The infection is caused by certain bacteria. It is in the stools and body fluids of an infected person. It can get passed into food and drinks. This can happen when an infected person has unclean hands. It can also happen if food and water are tainted with sewage.
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Typhoid is common in places with poor sanitation. The risk of getting sick is highest in parts of India, Africa, and Asia.
Things that raise the risk are:
- Having close contact with an infected person
- Not having the typhoid vaccine
- Having food or drink tainted by sewage
- Not washing hands carefully
- Having low stomach acid or taking acid reducers
This content is reviewed regularly and is updated when new and relevant evidence is made available. This information is neither intended nor implied to be a substitute for professional medical advice. Always seek the advice of your physician or other qualified health provider prior to starting any new treatment or with questions regarding a medical condition.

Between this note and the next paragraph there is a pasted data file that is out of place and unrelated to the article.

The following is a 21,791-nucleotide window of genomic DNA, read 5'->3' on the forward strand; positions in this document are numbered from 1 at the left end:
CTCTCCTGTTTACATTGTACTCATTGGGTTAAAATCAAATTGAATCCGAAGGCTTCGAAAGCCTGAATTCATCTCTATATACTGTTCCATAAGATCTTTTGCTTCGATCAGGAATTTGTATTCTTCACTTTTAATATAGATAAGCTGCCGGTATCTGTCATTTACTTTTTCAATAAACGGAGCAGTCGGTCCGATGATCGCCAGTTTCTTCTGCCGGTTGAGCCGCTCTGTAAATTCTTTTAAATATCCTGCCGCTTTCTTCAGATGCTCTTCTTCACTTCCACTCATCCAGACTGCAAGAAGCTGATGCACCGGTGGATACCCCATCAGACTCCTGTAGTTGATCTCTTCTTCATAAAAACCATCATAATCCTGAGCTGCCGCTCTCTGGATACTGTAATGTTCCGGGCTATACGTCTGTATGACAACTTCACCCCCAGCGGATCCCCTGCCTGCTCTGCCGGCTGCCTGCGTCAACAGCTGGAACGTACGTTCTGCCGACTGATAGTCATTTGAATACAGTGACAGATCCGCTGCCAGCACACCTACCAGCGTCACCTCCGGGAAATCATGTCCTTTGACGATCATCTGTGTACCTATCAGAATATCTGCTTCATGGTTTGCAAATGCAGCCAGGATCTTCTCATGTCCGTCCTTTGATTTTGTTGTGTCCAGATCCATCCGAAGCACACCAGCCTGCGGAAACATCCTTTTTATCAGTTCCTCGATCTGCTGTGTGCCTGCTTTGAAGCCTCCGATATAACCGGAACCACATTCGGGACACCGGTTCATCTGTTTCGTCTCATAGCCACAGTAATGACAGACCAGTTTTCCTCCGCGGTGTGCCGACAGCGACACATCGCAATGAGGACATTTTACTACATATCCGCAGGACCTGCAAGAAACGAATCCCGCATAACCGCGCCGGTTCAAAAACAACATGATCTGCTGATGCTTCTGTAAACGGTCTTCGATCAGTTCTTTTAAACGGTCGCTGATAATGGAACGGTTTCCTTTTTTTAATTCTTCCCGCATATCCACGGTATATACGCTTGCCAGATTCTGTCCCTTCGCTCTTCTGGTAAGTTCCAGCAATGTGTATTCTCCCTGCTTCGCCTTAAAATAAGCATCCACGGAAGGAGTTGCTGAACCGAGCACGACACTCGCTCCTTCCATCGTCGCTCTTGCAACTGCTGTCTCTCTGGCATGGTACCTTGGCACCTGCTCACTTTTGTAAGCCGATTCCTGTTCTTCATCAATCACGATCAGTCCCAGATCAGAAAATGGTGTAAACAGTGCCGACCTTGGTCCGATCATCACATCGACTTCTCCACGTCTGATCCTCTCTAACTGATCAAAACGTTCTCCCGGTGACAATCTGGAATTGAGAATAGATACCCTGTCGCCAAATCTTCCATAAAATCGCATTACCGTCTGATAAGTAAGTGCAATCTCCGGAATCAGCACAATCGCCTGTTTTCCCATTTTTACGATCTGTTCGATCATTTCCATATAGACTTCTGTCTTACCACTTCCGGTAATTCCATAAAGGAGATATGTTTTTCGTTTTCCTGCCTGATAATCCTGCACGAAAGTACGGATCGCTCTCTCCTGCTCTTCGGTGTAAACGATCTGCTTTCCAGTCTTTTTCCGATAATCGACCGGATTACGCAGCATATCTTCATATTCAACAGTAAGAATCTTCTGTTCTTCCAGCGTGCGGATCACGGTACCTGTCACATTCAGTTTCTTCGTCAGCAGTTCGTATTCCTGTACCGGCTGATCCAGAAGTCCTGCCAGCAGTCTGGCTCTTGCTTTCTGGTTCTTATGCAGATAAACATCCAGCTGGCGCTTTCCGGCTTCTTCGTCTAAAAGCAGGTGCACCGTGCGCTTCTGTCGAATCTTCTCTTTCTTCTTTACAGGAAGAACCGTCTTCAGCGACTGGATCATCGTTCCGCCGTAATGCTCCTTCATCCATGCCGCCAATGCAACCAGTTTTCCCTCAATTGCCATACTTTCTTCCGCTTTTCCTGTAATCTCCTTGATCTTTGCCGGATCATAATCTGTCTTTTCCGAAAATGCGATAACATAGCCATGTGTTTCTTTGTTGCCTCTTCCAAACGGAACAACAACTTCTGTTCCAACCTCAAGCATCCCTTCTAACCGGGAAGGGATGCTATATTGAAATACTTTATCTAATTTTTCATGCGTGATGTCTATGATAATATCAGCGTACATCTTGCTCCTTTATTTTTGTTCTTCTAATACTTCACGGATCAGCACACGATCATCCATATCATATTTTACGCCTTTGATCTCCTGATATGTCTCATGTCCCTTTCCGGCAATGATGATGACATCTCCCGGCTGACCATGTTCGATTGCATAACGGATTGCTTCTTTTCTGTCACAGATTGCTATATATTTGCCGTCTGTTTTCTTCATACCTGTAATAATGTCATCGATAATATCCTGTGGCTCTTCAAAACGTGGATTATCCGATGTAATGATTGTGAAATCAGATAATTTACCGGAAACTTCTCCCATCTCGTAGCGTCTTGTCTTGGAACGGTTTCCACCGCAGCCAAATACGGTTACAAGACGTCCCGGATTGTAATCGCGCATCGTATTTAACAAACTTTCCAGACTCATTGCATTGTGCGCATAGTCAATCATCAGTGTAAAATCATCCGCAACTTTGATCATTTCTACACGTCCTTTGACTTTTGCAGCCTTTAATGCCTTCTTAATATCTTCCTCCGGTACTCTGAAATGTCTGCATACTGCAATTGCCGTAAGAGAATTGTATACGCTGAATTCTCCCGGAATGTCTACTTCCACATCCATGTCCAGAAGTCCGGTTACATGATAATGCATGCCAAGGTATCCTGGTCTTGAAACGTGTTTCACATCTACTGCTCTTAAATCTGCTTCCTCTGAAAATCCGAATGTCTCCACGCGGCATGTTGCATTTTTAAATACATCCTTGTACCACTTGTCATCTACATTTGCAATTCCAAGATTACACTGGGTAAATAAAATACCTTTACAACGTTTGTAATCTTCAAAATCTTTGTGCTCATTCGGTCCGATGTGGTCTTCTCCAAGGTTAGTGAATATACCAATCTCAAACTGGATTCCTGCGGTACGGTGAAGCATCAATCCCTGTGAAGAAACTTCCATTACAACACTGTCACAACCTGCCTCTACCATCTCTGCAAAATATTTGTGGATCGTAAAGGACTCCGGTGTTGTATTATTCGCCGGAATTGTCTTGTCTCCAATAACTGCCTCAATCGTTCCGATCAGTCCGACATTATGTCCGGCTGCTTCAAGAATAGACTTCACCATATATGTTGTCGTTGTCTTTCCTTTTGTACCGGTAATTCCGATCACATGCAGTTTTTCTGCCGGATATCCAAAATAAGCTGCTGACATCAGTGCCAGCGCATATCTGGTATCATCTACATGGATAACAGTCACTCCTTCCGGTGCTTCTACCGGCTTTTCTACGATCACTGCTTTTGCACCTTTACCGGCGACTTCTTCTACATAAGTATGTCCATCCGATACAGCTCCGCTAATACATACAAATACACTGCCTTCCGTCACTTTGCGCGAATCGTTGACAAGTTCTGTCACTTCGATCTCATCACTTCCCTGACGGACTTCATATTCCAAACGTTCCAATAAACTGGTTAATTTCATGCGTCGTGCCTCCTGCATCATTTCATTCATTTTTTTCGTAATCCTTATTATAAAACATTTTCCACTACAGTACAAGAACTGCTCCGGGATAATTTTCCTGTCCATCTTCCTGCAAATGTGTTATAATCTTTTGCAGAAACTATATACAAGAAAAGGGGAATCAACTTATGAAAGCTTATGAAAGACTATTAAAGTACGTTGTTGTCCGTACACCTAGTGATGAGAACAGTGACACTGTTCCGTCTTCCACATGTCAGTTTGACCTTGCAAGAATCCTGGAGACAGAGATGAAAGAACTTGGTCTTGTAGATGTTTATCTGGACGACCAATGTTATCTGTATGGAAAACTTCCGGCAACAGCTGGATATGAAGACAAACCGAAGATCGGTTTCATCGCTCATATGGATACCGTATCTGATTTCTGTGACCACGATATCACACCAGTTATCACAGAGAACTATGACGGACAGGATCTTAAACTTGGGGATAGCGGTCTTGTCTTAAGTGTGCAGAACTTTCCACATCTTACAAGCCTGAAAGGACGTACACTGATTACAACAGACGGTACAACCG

Edits to original content made by Denver Health.
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a (Enteric Fever; Paratyphoid Fever)
Centers for Disease Control and Prevention https://www.cdc.gov
World Health Organization http://www.who.int
Public Health Agency of Canada https://www.canada.ca
Travel and Tourism—Government of Canada https://travel.gc.ca
Crump, J. Progress in typhoid fever epidemiology. Clin Infect Dis. 2019; 68(1): S4–S9.
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Typhoid fever. Centers for Disease Control and Prevention website. Available at: https://www.cdc.gov/typhoid-fever/ Accessed January 29, 2021.
Typhoid fever. Merck Manual Professional Version website. Available at: https://www.merckmanuals.com/professional/infectious-diseases/gram-negative-bacilli/typhoid-fever. Accessed January 29, 2021.
Typhoid VIS. Centers for Disease Control and Prevention website. Available at: https://www.cdc.gov/vaccines/hcp/vis/vis-statements/typhoid.html. Accessed January 29, 2021.